On abandoning books

If you’ve been a reader here for longer than a month or so, you will know that I read a lot of books. It’s my main hobby, I guess, although sometimes crochet crowds it out a bit. But every month there are books that don’t make it onto my round-up list, because I’ve either abandoned them halfway through, or sent them back to the library unread. This is actually good for me, I think; I used to compulsively finish books, even when I hated them. I think I’ve gotten better at not starting books in the first place that I’m likely to hate, but I’ve also been able to let myself stop reading things without too much fuss.

Here’s a peek at some of the books I haven’t read recently:

Right book, wrong time: I tried reading Alan Jacobs’s The Year of Our Lord 1943: Christian Humanism in an Age of Crisis while we were in the middle of our move. I like Jacobs and I’m interested in his subject, but it was absolutely the wrong kind of book for my life at that time. This is one I’ll try again later.

Authorial overdose: Sometimes I get on a reading jag and start hitting a lot of books by the same author. And then sometimes I’ll look at a book by that author and think, “if I read another one of these I’ll scream.” Sophie Kinsella’s Surprise Me and Twenties Girl both went back to the library for that reason. I’ll try them again when I’ve had a bit of a break.

I’m just not that into you: A while ago I started Elena Ferranti’s My Brilliant Friend, because I had heard good things about it. I read about half of it before I realized that I didn’t care about any of the characters. Sorry, Elena.

My disbelief suspenders snapped: I spotted Johann David Wyss’s The Swiss Family Robinson on the shelves at our new library and snapped it up, remembering that I enjoyed it very much as a child. In retrospect, the version I read then must have been heavily abridged — or perhaps I didn’t realize how simultaneously preposterous and dull the whole thing was. Back to the library it went!

This isn’t the droid I’m looking for: As it turns out, Kevin Kwan’s China Rich Girlfriend is a sequel to Crazy Rich Asians and does not stand on its own. It’s extremely confusing on its own. I’m going to read the first one first.

My intentions were good: I always take a peek at the display shelves at the library, which is where I found Richard Cohen’s Chasing the Sun: The Epic Story of the Star that Gives Us Life. Well, I intended to read it enough to renew it once or twice, but not enough to actually read it.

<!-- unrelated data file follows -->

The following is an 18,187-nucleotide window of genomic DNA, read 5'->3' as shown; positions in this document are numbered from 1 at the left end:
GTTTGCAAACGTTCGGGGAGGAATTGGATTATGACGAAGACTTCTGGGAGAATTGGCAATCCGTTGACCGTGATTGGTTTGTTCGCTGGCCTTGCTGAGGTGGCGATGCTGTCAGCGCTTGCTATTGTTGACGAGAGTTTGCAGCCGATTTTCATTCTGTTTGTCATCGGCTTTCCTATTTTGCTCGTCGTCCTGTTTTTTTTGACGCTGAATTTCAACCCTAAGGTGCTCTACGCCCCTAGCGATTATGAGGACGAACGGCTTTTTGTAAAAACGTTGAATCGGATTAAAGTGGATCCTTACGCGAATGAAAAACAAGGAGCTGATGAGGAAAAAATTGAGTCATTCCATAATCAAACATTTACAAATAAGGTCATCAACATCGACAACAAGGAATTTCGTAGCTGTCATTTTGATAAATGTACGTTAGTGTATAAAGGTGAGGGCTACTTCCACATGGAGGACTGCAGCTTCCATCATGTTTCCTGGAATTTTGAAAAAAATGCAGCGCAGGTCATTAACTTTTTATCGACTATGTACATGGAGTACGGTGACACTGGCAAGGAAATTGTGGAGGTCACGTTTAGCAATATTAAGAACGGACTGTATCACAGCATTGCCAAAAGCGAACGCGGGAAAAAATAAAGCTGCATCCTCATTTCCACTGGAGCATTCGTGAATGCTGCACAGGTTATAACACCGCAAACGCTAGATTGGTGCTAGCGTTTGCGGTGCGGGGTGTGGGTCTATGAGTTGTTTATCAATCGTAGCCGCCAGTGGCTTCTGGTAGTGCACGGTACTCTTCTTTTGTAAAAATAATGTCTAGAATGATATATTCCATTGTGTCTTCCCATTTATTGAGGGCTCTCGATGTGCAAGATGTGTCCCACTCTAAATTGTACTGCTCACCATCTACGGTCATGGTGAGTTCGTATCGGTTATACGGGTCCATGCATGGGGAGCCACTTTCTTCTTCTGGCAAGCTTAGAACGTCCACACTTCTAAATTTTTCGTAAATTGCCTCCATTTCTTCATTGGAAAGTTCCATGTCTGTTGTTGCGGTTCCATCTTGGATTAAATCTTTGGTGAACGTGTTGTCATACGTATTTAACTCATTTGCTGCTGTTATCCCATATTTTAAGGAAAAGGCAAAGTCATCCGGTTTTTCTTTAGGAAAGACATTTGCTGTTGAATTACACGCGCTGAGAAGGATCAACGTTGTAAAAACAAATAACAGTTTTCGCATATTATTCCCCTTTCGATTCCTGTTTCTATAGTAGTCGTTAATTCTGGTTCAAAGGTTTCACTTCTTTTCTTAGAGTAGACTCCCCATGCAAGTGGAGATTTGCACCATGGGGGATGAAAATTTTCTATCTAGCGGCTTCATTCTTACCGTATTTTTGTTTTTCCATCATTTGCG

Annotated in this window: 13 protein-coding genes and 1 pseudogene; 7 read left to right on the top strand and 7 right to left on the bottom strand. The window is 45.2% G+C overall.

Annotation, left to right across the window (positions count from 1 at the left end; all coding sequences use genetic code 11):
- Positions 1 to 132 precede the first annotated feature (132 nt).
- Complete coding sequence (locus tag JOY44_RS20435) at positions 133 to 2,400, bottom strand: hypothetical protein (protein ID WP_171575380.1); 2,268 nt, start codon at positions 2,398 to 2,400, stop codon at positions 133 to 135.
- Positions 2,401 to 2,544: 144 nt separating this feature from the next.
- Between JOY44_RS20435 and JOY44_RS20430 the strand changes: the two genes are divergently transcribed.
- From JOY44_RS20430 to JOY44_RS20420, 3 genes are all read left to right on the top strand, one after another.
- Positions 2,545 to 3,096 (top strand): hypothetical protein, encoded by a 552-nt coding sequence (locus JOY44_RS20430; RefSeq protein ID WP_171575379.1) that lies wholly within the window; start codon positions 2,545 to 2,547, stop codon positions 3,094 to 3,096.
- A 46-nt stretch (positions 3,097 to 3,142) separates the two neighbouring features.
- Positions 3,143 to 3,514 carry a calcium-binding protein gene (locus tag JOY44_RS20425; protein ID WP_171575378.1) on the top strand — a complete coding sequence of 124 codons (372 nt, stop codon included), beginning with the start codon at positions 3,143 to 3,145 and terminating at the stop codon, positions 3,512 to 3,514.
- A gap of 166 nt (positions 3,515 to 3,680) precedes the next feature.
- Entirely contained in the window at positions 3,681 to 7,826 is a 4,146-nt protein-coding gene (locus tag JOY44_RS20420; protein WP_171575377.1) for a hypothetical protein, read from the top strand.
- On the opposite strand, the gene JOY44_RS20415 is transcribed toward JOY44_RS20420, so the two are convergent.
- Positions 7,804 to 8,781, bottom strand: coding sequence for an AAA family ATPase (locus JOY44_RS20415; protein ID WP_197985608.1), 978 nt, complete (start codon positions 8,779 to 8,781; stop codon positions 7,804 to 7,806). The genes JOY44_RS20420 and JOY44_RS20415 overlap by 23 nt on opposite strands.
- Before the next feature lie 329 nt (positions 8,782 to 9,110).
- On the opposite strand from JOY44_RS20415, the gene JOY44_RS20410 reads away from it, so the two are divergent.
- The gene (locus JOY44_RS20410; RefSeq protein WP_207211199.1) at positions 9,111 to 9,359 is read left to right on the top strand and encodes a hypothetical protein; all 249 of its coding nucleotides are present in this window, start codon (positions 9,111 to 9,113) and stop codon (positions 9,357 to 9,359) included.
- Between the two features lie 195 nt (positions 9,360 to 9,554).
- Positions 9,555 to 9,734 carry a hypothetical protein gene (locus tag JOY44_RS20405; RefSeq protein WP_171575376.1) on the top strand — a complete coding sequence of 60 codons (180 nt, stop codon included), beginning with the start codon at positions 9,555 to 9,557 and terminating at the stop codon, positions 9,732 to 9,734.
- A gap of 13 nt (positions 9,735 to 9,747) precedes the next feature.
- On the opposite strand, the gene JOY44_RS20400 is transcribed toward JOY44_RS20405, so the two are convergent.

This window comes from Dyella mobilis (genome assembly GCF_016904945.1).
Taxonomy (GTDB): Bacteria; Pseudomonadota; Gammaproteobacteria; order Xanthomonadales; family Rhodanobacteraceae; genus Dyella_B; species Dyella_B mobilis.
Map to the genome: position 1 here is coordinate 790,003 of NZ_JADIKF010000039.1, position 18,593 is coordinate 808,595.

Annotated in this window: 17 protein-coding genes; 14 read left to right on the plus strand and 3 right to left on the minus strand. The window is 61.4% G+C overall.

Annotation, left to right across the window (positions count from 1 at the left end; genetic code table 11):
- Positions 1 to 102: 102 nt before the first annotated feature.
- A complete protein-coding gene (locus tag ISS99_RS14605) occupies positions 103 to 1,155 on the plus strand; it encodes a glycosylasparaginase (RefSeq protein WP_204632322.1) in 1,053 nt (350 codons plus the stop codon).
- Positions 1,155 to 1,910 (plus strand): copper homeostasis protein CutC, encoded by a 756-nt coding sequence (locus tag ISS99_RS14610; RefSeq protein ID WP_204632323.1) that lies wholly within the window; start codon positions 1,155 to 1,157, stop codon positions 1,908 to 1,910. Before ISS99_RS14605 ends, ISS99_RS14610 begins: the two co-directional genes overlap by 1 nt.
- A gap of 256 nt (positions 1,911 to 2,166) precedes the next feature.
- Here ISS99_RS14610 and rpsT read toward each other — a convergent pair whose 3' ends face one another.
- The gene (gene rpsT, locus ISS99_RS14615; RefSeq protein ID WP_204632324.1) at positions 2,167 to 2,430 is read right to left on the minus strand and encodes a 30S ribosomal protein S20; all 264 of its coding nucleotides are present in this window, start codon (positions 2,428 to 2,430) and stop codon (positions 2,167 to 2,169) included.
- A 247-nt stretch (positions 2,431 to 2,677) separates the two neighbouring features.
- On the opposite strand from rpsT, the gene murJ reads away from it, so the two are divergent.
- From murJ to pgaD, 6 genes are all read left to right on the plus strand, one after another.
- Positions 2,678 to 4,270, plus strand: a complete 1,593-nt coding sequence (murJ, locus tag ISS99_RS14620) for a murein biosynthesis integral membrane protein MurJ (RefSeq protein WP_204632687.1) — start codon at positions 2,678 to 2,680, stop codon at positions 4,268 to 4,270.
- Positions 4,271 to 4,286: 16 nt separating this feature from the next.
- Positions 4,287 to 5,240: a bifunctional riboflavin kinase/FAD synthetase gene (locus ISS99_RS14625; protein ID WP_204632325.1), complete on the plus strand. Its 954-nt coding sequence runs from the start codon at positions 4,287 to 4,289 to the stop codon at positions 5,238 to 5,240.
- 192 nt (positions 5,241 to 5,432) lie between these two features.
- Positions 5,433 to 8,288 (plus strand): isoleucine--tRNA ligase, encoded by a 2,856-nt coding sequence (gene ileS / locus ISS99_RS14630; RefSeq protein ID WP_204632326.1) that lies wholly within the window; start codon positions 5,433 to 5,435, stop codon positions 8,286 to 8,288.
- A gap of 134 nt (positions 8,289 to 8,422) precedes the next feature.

Slow and steady lost the race: The policy of our new library system is that if you take out a book upon which someone else has placed a hold, you can only keep it for a week instead of the usual three. I checked out Louise Penny’s Still Life, put it in my pile, and then got a “coming due” notice four days later. It went back to the library before I had even cracked the cover.

What have you stopped reading lately?

3 thoughts on “On abandoning books

  1. Looking over my Kindle library, I see two abandoned books: “The Goldfinch”, a Pulitzer Prize winner by Donna Tartt, and “The Paris Architect” by Charles Belfoure. The first wore me out, and I didn’t like the other. For a year I have been struggling with Dorothy Dunnett’s “King Hereafter”, a lengthy, complex, historical novel. Other readers’ comments are that it is worth the effort in the end, so I plan to finish it. However, it doesn’t help that the author’s background charts and maps do not render well in the e- book.


  2. I also couldn’t get through Elena Ferrante… the story wasn’t engaging, and, with (even less engaging, for me) a twist at the end…because I foolishly thought the title referred to the protagonist, but it…um…doesn’t. And because although I’m sure it’s anatomically correct, as it were, that’s not the Naples I saw in my many wanderings…the more fool I, of course, but…it just made it harder to read. And – dare I say it? – the characters were neither convincing nor compelling. Yeeks! now I’ve said it!



Comments are closed.